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Citizens of the following countries can enter Venezuela by using their national ID card or passport: Argentina, Brazil, Chile, Ecuador, Paraguay (pending), Uruguay (pending).
Citizens of most countries in North America, Europe, Northern Asia and Australia do not require visa to enter Venezuela and can stay there for a maximum of 90 days.
See also: Wikipedia - Visa policy of Venezuela
The bolívar fuerte (Bs.F. or VEF) is the currency of Venezuela since 1 January 2008. Venezuela uses a complicated foreign exchange control system. On 4 January 2011, the fixed exchange rate became 4.30 bolívares for 1.00 USD. After the devaluation on 13 February 2013 the fixed exchange rate became 6.30 bolívares for 1.00 USD. All credit card transactions are processed at the "official" fixed rate. You cannot legally change back to euros or dollars.
Parallel currency trading on the black market is illegal, and could potentially get you into serious trouble, even jail. However the parallel exchange rate is around 3 times higher and renders travel in Venezuela relatively reasonable. If you have a trusted local contact, your best bet is to buy currency discretely from him or her at the parallel rate. Venezuelan parallel traders expect US dollars, Euros or Brazilian Reais in cash (banknotes). Don’t get trapped.
Keep parts of your money at different places while travelling to protect from complete loss in case of robbery. Bring your credit card or traveller cheques in case of emergency.
Venezuela uses a 120 V and 60 Hz power system with alternating current (AC). The power plugs are identical to those used in North America (referred to as A and B type power plugs, NEMA 1-15 or 5-15 sockets).
To connect typical recharging devices with batteries (DC) like mobile phones, cameras, laptops, shapers with other power specifications (e.g. 230V/50Hz) you can purchase simple cheap plug adapters locally in so called Ferreterias (domestic hardware shops). Or just take your own travel plug adapter with you.
See also: Electric Power Around The World
Venezuela does not require any vaccination by law to enter the country. Some airlines however ask passengers to show a valid Yellow fever vaccination certificate before flying to Venezuela. Crossing the Venezuelan-Brazilian border may also require such vaccination certificate.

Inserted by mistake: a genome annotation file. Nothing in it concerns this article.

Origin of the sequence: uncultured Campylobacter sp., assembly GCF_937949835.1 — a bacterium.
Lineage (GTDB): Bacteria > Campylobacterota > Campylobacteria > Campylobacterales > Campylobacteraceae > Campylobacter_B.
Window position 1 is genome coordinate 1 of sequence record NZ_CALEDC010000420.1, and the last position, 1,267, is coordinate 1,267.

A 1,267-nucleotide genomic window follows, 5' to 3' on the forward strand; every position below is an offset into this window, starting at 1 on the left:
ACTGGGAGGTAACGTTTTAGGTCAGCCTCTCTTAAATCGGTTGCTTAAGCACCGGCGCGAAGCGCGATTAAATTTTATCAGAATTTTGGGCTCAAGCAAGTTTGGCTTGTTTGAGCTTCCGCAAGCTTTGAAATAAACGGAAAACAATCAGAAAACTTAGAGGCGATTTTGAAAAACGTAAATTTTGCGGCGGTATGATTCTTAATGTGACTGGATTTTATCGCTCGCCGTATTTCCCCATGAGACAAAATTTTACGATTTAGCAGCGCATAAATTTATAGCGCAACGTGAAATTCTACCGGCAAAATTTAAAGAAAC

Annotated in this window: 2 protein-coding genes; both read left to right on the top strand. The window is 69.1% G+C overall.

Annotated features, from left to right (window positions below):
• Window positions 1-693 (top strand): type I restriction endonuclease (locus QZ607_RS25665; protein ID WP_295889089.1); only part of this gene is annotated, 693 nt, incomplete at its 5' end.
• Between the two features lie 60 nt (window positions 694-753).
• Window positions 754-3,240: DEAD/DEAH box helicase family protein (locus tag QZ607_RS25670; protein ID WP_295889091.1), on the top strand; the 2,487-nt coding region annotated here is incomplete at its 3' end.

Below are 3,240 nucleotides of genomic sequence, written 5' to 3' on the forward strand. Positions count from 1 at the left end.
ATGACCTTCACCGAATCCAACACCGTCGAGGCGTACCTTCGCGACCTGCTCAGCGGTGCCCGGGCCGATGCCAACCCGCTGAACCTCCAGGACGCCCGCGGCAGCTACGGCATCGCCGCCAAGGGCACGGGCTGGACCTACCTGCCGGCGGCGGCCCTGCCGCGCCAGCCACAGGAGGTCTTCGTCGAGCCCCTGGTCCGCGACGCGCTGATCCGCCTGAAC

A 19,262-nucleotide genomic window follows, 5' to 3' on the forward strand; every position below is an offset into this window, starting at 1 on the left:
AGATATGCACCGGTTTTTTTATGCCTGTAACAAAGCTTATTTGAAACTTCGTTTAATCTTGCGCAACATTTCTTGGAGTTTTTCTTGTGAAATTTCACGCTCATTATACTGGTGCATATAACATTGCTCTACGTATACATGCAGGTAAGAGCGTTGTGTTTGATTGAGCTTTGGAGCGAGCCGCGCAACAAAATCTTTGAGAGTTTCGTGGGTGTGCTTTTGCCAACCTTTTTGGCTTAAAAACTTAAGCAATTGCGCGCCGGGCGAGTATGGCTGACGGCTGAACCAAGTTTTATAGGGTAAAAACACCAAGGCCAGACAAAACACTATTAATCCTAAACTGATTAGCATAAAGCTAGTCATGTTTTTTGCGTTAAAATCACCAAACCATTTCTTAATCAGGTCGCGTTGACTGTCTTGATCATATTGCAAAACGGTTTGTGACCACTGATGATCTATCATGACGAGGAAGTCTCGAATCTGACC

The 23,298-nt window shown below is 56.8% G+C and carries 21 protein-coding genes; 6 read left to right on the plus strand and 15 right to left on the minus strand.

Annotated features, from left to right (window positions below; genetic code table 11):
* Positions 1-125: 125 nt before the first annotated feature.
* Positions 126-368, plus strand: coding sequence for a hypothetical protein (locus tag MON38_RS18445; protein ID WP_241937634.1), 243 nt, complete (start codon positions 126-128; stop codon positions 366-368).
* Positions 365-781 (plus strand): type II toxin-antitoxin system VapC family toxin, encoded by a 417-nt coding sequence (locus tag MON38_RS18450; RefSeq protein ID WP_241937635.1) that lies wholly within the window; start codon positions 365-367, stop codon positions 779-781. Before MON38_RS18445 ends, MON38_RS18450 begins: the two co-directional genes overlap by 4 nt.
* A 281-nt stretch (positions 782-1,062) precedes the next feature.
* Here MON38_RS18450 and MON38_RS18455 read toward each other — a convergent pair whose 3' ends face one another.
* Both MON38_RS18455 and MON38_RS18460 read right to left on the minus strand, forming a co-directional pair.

A valid measles vaccination certificate may be required to board flights out of the country following a nationwide immunisation program in 2006, but foreign tourists are usually exempted.
Recommendations for vaccination include Yellow fever, Hepatitis A, Hepatitis B, Rabies, Tetanus, Diphtheria, Tuberculosis, Typhoid. Ask your doctor or healthcare provider what you will need, depending on personal factors, areas of the country you will be visiting, and planned activities.
Malaria: Risk of malaria in Venezuela is small, and prevention by malaria tablets is not recommended. Protection against mosquito bites further reduces the risk.
Venezuela's health care infrastructure is one of the more advanced in Latin America. Competitive prices on health care and accommodation even introduced medical tourism. Almost all medicine is available. However if you depend on special medication you should bring it with you.
See also: Wikipedia - Health care in Venezuela
If your health insurance does not cover you for medical expenses abroad, consider supplemental insurance. Find out in advance if your insurance plan will make payments directly to providers or reimburse you later for overseas health expenditures.
National flights have limits for baggage around 23 kg + 8 kg.
Some national flights (e.g. Canaima, Los Roques) limit the baggage to a softbag of 12 kg per person (no hardcase).
The official language of Venezuela is Spanish, accompanied by numerous indigenous dialects. English is not commonly spoken or even understood. If you don't speak Spanish at all you should consider using the services of travel guides.
Venezuela's international country telephone code is 58. Communication centers located inside metro stations, malls, or like a normal store in the street are increasingly common and even small towns usually have at least one spot. Some internet cafes also provide clusters of phone booths.
You may use your phone with a foreign SIM card in roaming. You could also buy a SIM card from a local mobile operator. Make sure your phone is unlocked.
Venezuelan mobile operators and their bands
- Movilnet: CDMA 800 MHz & GSM/HSDPA 850 MHz
- Movistar: CDMA 800 MHz & GSM/HSDPA 850 MHz
- Digitel: GSM/HSDPA 900 Mhz
Digitel shops provide pay-as-you-go SIM cards for around 20 Bolivares.
For European users: Movilnet and Movistar require quad-band phones, Digitel will work with any European phone and is most reliable for sending text messages to Europe.
Venezuela has areas with limited coverage for mobile phones, notably the Orinoco Delta. Digitel has no coverage in the south of Venezuela, notably the Gran Sabana.
Internet cafes can be found in almost every town as standalone stores or incorporated in communication centers. The connection is decent and prices are low compared to Europe. Venezuela’s mobile operators also offer services for mobile internet (e.g. USB web sticks), but recently it is almost impossible even for residents to purchase the required SIM card due to overload problems of the networks.
Venezuela's state-owned postal is slow, unpredictable and not widely used. Postal offices are few and far between, although they are still probably your best bet for sending postcards back home. For mailing within Venezuela, courier services such as MRW, Domesa and Zoom are the most popular. These usually guarantee next day delivery.